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The Invisible Computer: Why Good Products Can Fail, the Personal Computer Is So Complex, and Information Appliances Are the Solution Hardcover – September 21, 1998

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Product Details

  • Series: Harvard Oriental Series; 52
  • Hardcover: 340 pages
  • Publisher: The MIT Press; First Edition edition (September 21, 1998)
  • Language: English
  • ISBN-10: 0262140659
  • ISBN-13: 978-0262140652
  • Product Dimensions: 6 x 0.6 x 9 inches
  • Shipping Weight: 1.3 pounds (View shipping rates and policies)
  • Average Customer Review: 3.1 out of 5 stars  See all reviews (25 customer reviews)
  • Amazon Best Sellers Rank: #2,613,466 in Books (See Top 100 in Books)

Editorial Reviews Review

Currently, computer users must navigate a sea of guidebooks, frequently asked questions (FAQs), and wizards to perform a task such as searching the Web or creating a spreadsheet. While Donald Norman acknowledges that the personal computer allows for "flexibility and power," he also makes its limitations perfectly clear. "The personal computer is perhaps the most frustrating technology ever," he writes. "It should be quiet, invisible, unobtrusive." His vision is that of the "information appliance," digital tools created to answer our specific needs, yet interconnected to allow communication between devices.

His solution? "Design the tool to fit so well that the tool becomes a part of the task." He proposes using the PC as the infrastructure for devices hidden in walls, in car dashboards, and held in the palm of the hand. A word of caution: some of Norman's zealotry leads to a certain creepiness (global positioning body implants) and goofiness (electric-power-generating plants in shoes). His message, though, is reasonably situated in the concept that the tools should bend to fit us and our goals: we sit down to write, not to word process; to balance bank accounts, not to fill in cells on a spreadsheet. In evenly measuring out the future of humanity's technological needs--and the limitations of the PC's current incarnation--Norman presents a formidable argument for a renaissance of the information appliance. --Jennifer Buckendorff

From Publishers Weekly

The personal computer industry is still in its "rebellious adolescent stage," says Norman, who asserts that it is time for it to "grow up" and "enter the... world of consumer appliances"Aconvenient, versatile, pleasurable tools with potential to communicate with each other in a global information matrix. Norman (The Design of Everyday Things; Things That Make Us Smart), an established voice in the field, explains why and offers prescriptions for how such changes are to come about, together with specific ideas about what kinds of information devices might emerge. He synthesizes wisdom from the history of technology, industrial social sciences, product design and marketing to support his vision of information appliances. The key reform he advocates is human-centered product design emphasizing user experience in addition to technology and marketing considerations. Norman's provocative analysis is laced with analogies and anecdotes, and is augmented by 128 illustrations. Though all the subtitle's claims are addressed in distinct chapters, some portions seem superfluous. Because "usability often lies in the details," the argument can occasionally get bogged down in minutiae or broad-stroke summaries of motion study and other historical innovations. Stylistic glitches aside, however, Norman offers an enlightening and pragmatic account of the interrelated currents and riptides affecting product development in the computer/information industry. Readers who digest this analysis will be well rewarded.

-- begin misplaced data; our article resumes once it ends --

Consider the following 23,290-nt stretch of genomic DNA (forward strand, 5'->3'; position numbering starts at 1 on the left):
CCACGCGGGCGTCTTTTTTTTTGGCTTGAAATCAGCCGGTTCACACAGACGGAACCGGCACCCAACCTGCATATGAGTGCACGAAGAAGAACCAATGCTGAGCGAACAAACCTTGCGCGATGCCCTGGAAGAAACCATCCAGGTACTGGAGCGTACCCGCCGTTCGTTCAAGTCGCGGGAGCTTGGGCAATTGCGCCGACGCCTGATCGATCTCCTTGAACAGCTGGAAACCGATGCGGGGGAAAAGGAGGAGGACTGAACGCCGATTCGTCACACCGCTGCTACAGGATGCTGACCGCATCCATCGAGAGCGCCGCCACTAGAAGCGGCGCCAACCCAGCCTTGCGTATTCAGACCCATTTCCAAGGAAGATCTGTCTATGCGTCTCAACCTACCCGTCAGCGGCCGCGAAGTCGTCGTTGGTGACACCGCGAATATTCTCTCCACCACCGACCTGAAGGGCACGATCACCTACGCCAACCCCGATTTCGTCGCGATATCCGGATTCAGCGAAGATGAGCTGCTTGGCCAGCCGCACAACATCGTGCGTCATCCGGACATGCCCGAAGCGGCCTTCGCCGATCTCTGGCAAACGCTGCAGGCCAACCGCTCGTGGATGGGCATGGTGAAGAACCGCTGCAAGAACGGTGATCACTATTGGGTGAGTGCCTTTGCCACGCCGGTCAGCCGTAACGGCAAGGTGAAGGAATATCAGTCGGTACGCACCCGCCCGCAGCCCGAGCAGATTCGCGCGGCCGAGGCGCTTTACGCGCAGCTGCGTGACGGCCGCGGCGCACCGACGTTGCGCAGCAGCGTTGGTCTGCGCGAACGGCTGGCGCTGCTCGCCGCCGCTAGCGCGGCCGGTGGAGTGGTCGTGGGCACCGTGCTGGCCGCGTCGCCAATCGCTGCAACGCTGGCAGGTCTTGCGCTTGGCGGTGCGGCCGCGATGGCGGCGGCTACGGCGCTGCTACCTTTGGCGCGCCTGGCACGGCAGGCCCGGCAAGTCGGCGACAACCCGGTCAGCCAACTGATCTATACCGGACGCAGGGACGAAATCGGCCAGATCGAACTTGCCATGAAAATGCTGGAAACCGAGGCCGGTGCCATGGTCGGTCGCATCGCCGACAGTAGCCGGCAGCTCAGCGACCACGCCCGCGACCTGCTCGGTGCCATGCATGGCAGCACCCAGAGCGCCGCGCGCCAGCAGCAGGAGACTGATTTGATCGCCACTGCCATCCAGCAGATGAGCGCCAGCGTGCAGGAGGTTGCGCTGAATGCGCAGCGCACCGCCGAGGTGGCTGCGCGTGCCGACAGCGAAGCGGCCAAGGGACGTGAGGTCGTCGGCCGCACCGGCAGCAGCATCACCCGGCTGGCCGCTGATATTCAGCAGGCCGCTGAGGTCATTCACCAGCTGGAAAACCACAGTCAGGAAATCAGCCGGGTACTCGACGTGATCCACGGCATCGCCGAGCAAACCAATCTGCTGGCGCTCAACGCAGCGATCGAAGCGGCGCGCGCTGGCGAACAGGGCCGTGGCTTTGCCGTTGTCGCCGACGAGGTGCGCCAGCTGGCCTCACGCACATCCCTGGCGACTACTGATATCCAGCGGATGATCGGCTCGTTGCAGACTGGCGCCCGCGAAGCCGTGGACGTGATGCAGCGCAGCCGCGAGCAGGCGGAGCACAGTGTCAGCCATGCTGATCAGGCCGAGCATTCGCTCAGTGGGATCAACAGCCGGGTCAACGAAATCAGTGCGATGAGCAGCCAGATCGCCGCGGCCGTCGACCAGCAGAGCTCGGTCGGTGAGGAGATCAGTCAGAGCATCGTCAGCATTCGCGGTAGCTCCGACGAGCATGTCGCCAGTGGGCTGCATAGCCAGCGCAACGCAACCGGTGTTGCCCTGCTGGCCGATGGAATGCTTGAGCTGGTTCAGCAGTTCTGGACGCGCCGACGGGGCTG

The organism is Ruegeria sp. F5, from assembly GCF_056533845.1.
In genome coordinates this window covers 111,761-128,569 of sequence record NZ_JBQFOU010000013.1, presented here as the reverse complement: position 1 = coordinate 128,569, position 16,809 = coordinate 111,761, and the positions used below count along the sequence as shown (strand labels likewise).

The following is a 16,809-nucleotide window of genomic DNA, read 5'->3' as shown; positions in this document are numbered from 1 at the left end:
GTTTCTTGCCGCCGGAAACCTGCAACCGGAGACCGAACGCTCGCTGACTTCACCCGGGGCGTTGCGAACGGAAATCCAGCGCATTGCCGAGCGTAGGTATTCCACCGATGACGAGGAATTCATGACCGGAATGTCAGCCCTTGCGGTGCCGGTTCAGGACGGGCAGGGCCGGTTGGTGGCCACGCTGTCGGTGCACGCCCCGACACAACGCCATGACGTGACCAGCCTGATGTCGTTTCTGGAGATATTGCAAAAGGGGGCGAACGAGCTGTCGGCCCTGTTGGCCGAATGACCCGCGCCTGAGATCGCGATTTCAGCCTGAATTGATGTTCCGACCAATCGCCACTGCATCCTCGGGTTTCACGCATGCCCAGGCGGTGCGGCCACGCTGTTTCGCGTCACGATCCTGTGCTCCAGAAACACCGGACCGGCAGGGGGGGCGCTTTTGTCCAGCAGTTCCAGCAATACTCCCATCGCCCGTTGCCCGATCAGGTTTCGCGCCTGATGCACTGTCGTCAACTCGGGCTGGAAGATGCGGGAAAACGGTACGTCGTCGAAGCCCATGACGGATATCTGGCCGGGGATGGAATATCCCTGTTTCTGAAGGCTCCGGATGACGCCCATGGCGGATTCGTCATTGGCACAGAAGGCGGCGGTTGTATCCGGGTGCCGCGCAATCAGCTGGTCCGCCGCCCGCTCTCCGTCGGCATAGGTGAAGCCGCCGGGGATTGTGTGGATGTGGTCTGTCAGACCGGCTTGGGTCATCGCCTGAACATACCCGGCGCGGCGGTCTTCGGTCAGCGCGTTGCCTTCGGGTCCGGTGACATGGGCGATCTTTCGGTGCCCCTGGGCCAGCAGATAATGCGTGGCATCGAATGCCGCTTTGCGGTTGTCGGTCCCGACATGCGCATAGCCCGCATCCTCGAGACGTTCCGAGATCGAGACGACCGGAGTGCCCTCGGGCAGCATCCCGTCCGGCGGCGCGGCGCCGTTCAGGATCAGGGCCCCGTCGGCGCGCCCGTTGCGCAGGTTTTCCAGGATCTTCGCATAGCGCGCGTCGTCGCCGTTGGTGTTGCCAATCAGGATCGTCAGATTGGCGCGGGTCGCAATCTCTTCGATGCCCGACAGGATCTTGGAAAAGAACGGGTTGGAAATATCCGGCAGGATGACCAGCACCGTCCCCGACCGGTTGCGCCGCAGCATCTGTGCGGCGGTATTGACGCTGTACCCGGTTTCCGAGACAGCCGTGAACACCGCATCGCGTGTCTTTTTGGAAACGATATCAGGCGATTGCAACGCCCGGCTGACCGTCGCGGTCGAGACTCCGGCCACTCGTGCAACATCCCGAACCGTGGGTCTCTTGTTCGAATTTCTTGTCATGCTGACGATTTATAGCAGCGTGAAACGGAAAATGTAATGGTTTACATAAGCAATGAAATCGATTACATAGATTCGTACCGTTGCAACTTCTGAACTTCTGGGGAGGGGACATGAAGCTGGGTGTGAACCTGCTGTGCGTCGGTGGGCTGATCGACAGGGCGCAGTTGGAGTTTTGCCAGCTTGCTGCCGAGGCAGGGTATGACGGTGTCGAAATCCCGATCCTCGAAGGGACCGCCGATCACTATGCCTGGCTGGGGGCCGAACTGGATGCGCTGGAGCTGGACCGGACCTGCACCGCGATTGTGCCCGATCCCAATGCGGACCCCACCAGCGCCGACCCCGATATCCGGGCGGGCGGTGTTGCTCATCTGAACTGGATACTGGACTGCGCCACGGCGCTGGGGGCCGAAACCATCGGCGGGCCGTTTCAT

Copyright 1998 Reed Business Information, Inc.

Customer Reviews

A very good book, in a very easy to read style.
Unfortunately, this part is the thinnest of all with only a few obvious examples.
Bruce McCarthy
I haven't finished reading this book but I needed to take time out to rant.

Most Helpful Customer Reviews

33 of 36 people found the following review helpful By A Customer on January 11, 1999
Format: Hardcover
His basic argument in this book is that the computer industry has matured to the point where it can no longer just cater to the early-adopter technologists and must appeal to the masses to continue growth. Unfortunately, the industry doesn't know how to do this and continues to deliver technology for technology's sake, leading to fat computers and technology that aren't that useful or appealing to most people, and are beginning to exhaust the technologists too. He introduces some recent, but standard models of technology adoption for discussing the problems, customer-centered design in cross-disciplinary teams (marketing, engineering, and user experience) for designing products that transcend the problems (explicitly discussing Contextual Design a few times), and "information appliances," multitudes of small, task-focused technology products that will replace our big, cumbersome, general-purpose (but not great at any) PCs.
Norman's forte is definitely cognitive and experimental psychology in product design, and not being a technological or product development process visionary. I found very little new or interesting content in the book, and I don't think he articulated even some of the derived ideas very well. The whole book could have been condensed into a long magazine article. His prose is wordy and redundant, and the book is regrettfully lacking in many of the detailed case studies and examples he's used in previous books to elucidate his ideas. I want the idiosyncratic and outspoken psychologist professor back, such as he was in The Design of Everyday Things, or the powerful academic argument of Things That Make Us Smart.
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21 of 23 people found the following review helpful By B. Scott Andersen on April 1, 2002